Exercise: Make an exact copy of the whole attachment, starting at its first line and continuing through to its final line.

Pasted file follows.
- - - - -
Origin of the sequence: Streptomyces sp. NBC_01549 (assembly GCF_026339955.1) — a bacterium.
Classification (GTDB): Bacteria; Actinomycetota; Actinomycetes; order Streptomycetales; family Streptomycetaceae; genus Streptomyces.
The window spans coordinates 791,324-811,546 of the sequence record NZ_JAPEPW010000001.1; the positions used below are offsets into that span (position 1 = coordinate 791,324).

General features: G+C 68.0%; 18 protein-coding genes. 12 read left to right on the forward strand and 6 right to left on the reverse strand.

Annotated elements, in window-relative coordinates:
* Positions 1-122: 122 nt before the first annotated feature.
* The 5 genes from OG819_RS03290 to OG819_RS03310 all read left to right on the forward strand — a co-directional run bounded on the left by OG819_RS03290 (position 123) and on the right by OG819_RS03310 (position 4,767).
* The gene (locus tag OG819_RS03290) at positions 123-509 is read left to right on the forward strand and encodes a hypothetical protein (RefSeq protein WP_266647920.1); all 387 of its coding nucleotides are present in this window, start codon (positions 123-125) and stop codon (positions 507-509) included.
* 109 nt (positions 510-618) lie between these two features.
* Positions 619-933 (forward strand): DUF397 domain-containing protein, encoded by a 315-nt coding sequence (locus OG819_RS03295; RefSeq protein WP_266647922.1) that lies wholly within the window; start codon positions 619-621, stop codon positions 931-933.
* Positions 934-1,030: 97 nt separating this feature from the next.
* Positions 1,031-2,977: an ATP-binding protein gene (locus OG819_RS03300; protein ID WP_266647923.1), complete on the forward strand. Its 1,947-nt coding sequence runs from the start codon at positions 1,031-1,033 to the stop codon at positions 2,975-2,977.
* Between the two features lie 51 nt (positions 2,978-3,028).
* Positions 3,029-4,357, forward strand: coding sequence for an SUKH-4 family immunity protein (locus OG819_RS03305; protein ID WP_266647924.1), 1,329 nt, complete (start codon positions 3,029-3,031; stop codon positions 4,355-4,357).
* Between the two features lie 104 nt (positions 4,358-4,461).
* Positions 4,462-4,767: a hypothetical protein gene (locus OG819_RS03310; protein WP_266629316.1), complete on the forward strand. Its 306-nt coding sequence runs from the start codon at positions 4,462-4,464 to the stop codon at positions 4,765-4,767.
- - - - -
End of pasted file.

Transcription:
Origin of the sequence: Streptomyces sp. NBC_01549 (assembly GCF_026339955.1) — a bacterium.
Classification (GTDB): Bacteria; Actinomycetota; Actinomycetes; order Streptomycetales; family Streptomycetaceae; genus Streptomyces.
The window spans coordinates 791,324-811,546 of the sequence record NZ_JAPEPW010000001.1; the positions used below are offsets into that span (position 1 = coordinate 791,324).

General features: G+C 68.0%; 18 protein-coding genes. 12 read left to right on the forward strand and 6 right to left on the reverse strand.

Annotated elements, in window-relative coordinates:
* Positions 1-122: 122 nt before the first annotated feature.
* The 5 genes from OG819_RS03290 to OG819_RS03310 all read left to right on the forward strand — a co-directional run bounded on the left by OG819_RS03290 (position 123) and on the right by OG819_RS03310 (position 4,767).
* The gene (locus tag OG819_RS03290) at positions 123-509 is read left to right on the forward strand and encodes a hypothetical protein (RefSeq protein WP_266647920.1); all 387 of its coding nucleotides are present in this window, start codon (positions 123-125) and stop codon (positions 507-509) included.
* 109 nt (positions 510-618) lie between these two features.
* Positions 619-933 (forward strand): DUF397 domain-containing protein, encoded by a 315-nt coding sequence (locus OG819_RS03295; RefSeq protein WP_266647922.1) that lies wholly within the window; start codon positions 619-621, stop codon positions 931-933.
* Positions 934-1,030: 97 nt separating this feature from the next.
* Positions 1,031-2,977: an ATP-binding protein gene (locus OG819_RS03300; protein ID WP_266647923.1), complete on the forward strand. Its 1,947-nt coding sequence runs from the start codon at positions 1,031-1,033 to the stop codon at positions 2,975-2,977.
* Between the two features lie 51 nt (positions 2,978-3,028).
* Positions 3,029-4,357, forward strand: coding sequence for an SUKH-4 family immunity protein (locus OG819_RS03305; protein ID WP_266647924.1), 1,329 nt, complete (start codon positions 3,029-3,031; stop codon positions 4,355-4,357).
* Between the two features lie 104 nt (positions 4,358-4,461).
* Positions 4,462-4,767: a hypothetical protein gene (locus OG819_RS03310; protein WP_266629316.1), complete on the forward strand. Its 306-nt coding sequence runs from the start codon at positions 4,462-4,464 to the stop codon at positions 4,765-4,767.